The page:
There’s an ancient adage—ancient in terms of our Internet Age, at least: If you’re not paying for the product, you are the product.  Do you think Facebook is free?  Take a look at those ads in your Facebook feed, and over on the right-hand side of the page.  Ever wonder why so many of them seem tailor-made for you?  Your spouse sees different ads.  So do your children.  And your parents.  And your friends.

That’s because all of the one billion-plus active users of Facebook, all of whom are getting this wonderful service “for free,” are not Facebook’s customers; they’re Facebook’s product.  Facebook’s real customers are the companies that place those ads.  Every time you log on to Facebook, you’re being sold, bit by bit (no pun intended), to those companies.  They can target their ads so well because you give Facebook all of the information its ad-sales team needs to determine whether you’re likely to find a particular ad of interest.  That information includes not only the personal details that you enter on your profile, but the posts that you “react to” (“like” is so six months ago!) and comment on, and perhaps most importantly the links that you click.

But there’s more: Have you ever clicked on an ad on a different, “free” website, and then noticed that the same ad or similar ones suddenly start showing up on Facebook?  Welcome to the glorious world of “ad trackers.”  Unless you take preventive measures—turn off cookies in your web browser; install ad blockers; surf the web only in “private” mode—your browsing history will follow you from site to site, allowing advertisers to erect electronic billboards aimed just at you at every waypoint on the World Wide Web.

Most people probably understand all of this intuitively, even if they aren’t aware of the technological means by which it is accomplished.  What they may not realize, however, is that the ancient adage will soon no longer be true, thanks to the freedom-loving Republicans in Congress.

I hope that last line didn’t raise false hopes, however: Under the legislation that Congress passed on a party-line vote at the end of March, and which President Trump signed on April 3, you will still be the product.  The difference now is that you will be the product even when you’re paying for a product—in this case, your access to the internet, through an internet service provider (ISP).

Under this law, your ISP will be allowed to use any personal information that they have on file for you (including your Social Security number) to sell slots to advertisers.  Or, rather, to sell you to those advertisers.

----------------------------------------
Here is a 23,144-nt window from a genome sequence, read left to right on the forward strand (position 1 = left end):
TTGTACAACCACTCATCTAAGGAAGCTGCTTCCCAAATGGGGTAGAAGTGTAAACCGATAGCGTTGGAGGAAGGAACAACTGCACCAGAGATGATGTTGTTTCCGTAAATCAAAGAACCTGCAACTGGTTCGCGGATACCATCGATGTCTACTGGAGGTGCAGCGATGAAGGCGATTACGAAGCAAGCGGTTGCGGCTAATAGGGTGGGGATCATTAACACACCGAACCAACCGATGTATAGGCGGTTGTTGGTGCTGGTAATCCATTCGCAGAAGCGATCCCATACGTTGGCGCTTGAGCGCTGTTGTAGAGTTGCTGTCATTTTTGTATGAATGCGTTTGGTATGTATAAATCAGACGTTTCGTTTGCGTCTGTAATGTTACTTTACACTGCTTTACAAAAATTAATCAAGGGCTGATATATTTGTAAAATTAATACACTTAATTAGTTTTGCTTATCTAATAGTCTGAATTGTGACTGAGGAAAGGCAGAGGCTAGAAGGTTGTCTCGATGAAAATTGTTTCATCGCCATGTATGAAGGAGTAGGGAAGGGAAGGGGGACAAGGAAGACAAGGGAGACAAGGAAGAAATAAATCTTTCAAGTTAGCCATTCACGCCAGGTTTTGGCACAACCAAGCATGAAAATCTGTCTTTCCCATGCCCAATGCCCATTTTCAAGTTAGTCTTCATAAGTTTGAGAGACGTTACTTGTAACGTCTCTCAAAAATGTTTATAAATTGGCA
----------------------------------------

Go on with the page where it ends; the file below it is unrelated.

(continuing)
And this legislation is the gift that keeps on giving.  Forget about those preventive measures I mentioned above; they won’t do you any good.  Your ISP will be able to monetize your entire web-browsing history as well.

Do you think private browsing will protect you?  Think again.  All private browsing does is keep your local machine from recording your browsing history.  Your ISP can still record that history, because, in order to serve up webpages to your browser (even in private mode), they have to know the site that you wish to visit.  When your wife starts seeing ads on your shared computer for Playboy, good luck explaining to her that you’ve been reading it in private mode “for the articles.”

Do you know anyone who has ever said, “I want to pay $50 or $100 every month for internet access, so that my ISP can market me to advertisers”?  The very thought is ludicrous.  No “consumer” asked for this legislation.  Not a single one.

So why did the Republican Congress pass it, and why did the champion of the little guy sign it?  Because it’s still business as usual in Washington, D.C., and every ISP under the sun, from AT&T and Verizon and Sprint to Comcast and Charter and Time Warner, dumped thousands of dollars, and often tens of thousands of dollars, and in some cases even hundreds of thousands of dollars, into the most recent campaigns of the Republicans who voted for this legislation.  As The Verge reported on March 29 in “The 265 members of Congress who sold you out to ISPs, and how much it cost to buy them,” only one senator (Luther Strange of Alabama, who was appointed in February to fill Jeff Sessions’s seat when he was confirmed as attorney general, and therefore had no campaign committee to receive funds) and two congressmen received less than four figures from “the telecom industry and employees of those corporations.”

Come to think of it, the ancient adage may not need to be modified after all.  You didn’t pay the Republicans in Congress, so you became the product that they sold to the people who did pay them, and quite handsomely.

#DrainTheSwamp?  Why, all it needed was a new advertising campaign!